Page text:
Yes! Love my digital system for streaming and cd's but have put it on the shelf, along with HT to minimize chords and clutter. 3 years ago I purchased my first TT, a Technics 1200 GR. I had no vinyl. Today I own Luxman PD444, Victor TT101 along with crazy collection of vintage arms and carts. I enjoy putting on an album and listening beginning to end. Just hit 700 albums in three years. I'm addicted!
Bought a MoFi StudioDeck with the MoFi cart that it came with and an iPhono 2 with a linear power supply from AliExpress. This system was superior to my digital. Upgraded to an AT-OC9/III cart which was major upgrade. From this experience I upgraded to: Triangle Art Concerto with upgraded platter Triangle Art speed controller Reed 2A tonearm Triangle Art Zeus cart Chinese all-tube phono stage Hashimoto SUT
This setup was a very large upgrade again. It's greatly superior to my digital system which composes of the following: Custom audio PC (linear PSU, isolated SSD, battery-powered Paul Pang V3 USB card) Yggdrasil Analog 2 DAC Yaqin B-2T and sometimes a Freya as preamps
Before the Yggdrasil I had tried various DACs. The vinyl system was so much better than the digital I had to figure out if digital was worth continuing to perusing for serious listening. The main difference was dynamics: the vinyl setup produced greatly superior lifelike dynamic swings. It's very pleasing. The only area the digital was superior in was bass definition. When I added the Yggdrasil the gap finally closed, but only partially. The digital is closer but is still clearly beaten by the vinyl. Additionally I'm sure the cheap Chinese phono is holding it back. How much more do I have to spend to get digital up to par, let alone beat, my vinyl? If I have to spend $5-8k on a DAC what would happen if I spent that much on a better cart? Realistically is the vinyl always going to be ahead?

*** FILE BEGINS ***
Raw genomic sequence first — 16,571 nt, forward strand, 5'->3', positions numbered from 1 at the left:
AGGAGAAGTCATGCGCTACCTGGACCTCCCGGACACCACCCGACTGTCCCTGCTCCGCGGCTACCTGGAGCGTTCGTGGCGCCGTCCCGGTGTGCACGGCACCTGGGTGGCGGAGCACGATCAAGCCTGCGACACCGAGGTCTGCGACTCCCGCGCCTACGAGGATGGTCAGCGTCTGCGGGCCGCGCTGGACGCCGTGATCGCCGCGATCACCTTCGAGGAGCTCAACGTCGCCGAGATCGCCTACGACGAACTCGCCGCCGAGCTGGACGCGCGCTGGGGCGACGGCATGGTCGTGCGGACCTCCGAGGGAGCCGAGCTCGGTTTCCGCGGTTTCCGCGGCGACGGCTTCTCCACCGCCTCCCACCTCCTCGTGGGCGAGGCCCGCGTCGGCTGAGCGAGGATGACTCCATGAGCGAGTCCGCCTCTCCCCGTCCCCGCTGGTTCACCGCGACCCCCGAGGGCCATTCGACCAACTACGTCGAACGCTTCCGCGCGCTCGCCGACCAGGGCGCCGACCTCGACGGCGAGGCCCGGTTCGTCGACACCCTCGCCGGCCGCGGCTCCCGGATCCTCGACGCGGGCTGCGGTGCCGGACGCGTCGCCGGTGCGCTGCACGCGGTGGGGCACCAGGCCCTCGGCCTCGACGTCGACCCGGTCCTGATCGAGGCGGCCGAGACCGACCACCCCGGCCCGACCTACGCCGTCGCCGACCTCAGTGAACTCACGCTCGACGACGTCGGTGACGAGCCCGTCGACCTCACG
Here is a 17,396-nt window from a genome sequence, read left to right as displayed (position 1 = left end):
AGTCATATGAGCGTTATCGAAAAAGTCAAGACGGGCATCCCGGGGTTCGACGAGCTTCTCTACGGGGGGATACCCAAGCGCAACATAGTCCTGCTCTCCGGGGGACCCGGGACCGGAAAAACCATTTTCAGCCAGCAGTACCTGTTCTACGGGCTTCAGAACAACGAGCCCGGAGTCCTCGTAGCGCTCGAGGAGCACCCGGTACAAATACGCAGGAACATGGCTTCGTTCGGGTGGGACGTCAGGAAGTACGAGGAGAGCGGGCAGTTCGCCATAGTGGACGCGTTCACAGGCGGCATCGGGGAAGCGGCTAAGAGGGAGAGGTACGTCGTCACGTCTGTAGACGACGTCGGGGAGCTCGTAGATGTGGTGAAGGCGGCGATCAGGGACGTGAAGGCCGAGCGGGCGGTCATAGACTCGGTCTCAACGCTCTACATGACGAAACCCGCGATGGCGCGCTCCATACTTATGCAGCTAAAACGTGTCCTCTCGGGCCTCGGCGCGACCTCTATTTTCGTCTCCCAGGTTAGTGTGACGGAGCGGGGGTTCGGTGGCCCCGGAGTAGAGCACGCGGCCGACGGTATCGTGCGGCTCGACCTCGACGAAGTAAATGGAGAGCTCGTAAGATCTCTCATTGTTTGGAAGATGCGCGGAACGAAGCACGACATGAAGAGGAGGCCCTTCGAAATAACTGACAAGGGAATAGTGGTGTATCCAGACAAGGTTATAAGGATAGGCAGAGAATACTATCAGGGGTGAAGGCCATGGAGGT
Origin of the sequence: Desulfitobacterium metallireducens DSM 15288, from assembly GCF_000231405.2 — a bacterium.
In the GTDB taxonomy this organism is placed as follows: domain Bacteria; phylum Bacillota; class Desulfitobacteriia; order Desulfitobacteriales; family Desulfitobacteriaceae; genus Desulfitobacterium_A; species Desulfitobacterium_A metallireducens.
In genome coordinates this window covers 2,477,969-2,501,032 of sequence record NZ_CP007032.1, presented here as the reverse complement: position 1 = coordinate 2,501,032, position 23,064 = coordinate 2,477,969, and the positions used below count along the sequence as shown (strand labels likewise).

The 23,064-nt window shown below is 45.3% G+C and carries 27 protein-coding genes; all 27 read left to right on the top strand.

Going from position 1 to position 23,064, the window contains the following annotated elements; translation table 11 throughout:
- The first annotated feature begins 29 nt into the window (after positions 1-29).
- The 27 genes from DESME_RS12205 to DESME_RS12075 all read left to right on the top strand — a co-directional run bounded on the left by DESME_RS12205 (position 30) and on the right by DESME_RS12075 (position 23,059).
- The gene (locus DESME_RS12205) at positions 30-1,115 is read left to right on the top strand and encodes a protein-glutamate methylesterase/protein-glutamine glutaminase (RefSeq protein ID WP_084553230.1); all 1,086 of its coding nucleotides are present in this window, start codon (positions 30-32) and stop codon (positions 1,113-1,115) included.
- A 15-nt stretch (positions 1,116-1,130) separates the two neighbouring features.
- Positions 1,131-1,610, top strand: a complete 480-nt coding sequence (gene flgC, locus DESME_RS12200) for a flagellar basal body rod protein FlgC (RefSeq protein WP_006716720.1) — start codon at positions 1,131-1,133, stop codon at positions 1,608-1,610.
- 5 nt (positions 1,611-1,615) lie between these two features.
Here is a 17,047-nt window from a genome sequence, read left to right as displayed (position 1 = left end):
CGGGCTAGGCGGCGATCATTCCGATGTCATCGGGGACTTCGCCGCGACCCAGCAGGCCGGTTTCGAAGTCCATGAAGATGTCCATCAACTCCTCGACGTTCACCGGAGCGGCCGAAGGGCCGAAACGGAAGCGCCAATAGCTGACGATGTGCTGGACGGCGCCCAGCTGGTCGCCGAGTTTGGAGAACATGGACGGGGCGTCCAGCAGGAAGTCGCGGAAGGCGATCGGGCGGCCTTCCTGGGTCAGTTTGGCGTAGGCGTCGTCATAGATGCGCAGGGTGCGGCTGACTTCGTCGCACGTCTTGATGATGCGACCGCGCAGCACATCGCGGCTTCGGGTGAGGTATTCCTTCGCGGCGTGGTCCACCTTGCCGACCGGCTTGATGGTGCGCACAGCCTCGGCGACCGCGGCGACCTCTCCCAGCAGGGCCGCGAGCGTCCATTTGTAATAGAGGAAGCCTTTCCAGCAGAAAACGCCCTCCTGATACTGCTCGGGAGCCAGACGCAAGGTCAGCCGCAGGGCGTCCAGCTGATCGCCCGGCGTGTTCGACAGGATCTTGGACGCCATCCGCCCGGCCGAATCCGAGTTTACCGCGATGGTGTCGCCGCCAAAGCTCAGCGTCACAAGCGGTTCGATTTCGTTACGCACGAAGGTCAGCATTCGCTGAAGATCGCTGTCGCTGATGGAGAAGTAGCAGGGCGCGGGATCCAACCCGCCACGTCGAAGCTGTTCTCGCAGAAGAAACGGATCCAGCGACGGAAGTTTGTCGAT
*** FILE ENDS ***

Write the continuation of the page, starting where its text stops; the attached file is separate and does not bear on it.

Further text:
Adding a turntable can be wonderful because you have access to a lot of recordings that never made it to digital. The main thing is to find the great records to play that sound good and that is the battle. The recordings are all over the place but some of the best ever are on the command record label done in fine recording studios in New York. Fine studios also did recordings for other labels and they are still going after three generations.